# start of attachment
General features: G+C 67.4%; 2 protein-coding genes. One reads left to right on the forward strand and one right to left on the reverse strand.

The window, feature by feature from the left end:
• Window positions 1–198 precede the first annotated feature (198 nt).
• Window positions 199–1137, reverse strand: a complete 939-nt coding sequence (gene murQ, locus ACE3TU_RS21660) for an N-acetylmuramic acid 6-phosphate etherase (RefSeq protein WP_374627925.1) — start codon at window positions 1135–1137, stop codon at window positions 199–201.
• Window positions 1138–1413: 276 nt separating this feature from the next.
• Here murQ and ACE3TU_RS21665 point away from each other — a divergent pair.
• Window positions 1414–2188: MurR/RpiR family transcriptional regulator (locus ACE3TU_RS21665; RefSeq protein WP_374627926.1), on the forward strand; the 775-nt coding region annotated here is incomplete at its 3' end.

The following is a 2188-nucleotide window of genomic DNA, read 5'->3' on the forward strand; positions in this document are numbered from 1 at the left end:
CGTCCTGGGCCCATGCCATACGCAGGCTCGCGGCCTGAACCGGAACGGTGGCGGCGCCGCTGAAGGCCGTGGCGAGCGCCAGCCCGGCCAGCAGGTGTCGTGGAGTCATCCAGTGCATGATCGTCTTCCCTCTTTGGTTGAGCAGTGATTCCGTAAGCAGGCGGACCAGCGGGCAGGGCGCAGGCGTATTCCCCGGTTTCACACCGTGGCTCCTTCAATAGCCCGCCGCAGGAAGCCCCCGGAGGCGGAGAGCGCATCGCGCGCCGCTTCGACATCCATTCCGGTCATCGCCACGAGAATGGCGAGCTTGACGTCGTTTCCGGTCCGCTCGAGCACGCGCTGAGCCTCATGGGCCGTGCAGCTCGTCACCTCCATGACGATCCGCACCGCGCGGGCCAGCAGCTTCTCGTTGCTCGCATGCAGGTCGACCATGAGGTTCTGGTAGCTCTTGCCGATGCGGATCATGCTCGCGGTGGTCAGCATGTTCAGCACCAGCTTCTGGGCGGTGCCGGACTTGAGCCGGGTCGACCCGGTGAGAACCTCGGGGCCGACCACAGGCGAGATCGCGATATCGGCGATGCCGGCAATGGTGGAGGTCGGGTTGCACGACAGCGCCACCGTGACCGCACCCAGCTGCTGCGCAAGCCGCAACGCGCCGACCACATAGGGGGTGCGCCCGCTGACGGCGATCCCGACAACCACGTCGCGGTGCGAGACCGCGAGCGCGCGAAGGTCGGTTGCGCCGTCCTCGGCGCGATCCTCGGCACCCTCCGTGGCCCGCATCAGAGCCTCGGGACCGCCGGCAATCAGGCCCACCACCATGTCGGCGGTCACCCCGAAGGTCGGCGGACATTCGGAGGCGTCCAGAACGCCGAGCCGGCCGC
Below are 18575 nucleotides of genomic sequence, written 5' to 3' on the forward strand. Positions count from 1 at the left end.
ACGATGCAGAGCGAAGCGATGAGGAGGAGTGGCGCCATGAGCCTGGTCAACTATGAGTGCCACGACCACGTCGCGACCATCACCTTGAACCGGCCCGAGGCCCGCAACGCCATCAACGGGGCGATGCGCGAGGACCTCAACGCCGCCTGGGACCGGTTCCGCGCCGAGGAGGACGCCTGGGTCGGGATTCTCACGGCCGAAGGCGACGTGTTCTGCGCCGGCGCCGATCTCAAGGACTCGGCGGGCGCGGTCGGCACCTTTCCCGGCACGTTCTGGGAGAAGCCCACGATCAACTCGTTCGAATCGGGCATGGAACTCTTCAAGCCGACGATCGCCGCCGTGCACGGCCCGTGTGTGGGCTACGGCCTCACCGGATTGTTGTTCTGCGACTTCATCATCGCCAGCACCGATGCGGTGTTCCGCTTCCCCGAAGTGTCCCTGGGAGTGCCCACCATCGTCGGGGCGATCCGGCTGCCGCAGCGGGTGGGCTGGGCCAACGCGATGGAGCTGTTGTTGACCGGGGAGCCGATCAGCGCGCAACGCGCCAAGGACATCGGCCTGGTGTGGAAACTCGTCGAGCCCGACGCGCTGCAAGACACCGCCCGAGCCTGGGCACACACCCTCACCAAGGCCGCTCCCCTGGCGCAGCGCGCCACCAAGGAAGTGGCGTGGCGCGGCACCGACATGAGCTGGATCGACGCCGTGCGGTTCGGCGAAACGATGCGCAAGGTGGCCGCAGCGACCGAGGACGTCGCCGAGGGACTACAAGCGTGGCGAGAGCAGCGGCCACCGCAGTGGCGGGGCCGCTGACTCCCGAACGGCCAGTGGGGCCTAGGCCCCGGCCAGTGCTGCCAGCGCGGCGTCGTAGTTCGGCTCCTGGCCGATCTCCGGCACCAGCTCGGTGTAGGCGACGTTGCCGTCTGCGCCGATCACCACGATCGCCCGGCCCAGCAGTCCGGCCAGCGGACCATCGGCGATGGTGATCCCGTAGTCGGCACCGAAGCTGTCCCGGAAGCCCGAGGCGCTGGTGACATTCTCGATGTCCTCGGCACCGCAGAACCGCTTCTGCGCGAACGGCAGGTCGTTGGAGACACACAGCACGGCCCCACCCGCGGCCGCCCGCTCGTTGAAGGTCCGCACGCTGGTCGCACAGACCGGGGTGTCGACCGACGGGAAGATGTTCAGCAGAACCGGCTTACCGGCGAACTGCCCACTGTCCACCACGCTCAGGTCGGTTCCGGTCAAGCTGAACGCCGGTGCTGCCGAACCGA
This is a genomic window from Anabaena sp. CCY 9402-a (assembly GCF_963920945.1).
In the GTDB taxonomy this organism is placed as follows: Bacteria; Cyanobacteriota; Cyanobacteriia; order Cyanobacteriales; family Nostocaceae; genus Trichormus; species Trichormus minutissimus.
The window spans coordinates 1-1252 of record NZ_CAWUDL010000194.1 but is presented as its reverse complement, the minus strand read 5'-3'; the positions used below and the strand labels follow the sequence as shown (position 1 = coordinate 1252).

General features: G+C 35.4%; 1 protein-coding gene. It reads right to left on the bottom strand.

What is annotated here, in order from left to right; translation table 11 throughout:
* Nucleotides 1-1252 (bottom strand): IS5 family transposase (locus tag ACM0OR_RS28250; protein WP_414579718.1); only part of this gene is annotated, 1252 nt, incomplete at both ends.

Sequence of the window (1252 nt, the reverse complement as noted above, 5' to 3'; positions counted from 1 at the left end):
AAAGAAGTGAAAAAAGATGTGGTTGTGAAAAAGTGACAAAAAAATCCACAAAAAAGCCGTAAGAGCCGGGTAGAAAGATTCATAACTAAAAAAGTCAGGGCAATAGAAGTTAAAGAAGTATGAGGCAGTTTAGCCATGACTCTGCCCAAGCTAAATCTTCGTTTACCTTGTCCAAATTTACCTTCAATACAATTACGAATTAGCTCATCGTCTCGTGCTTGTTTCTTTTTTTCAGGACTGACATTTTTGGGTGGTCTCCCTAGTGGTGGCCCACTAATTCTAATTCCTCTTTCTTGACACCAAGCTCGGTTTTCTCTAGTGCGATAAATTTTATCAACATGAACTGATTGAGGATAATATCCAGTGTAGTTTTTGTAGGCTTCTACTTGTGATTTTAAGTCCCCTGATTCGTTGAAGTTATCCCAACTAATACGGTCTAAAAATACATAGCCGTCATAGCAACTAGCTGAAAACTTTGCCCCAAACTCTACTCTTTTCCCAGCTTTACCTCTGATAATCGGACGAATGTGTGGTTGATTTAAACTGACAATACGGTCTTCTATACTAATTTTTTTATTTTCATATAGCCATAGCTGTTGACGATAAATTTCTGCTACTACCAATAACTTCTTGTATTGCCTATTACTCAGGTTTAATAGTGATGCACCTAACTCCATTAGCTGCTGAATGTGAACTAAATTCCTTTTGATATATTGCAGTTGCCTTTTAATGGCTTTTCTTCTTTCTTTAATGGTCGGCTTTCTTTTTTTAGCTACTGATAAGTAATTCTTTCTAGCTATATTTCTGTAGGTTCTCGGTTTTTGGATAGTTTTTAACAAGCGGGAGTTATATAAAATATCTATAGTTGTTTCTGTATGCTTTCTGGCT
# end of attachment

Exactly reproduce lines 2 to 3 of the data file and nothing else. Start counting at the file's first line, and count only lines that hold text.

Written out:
The window, feature by feature from the left end:
• Window positions 1–198 precede the first annotated feature (198 nt).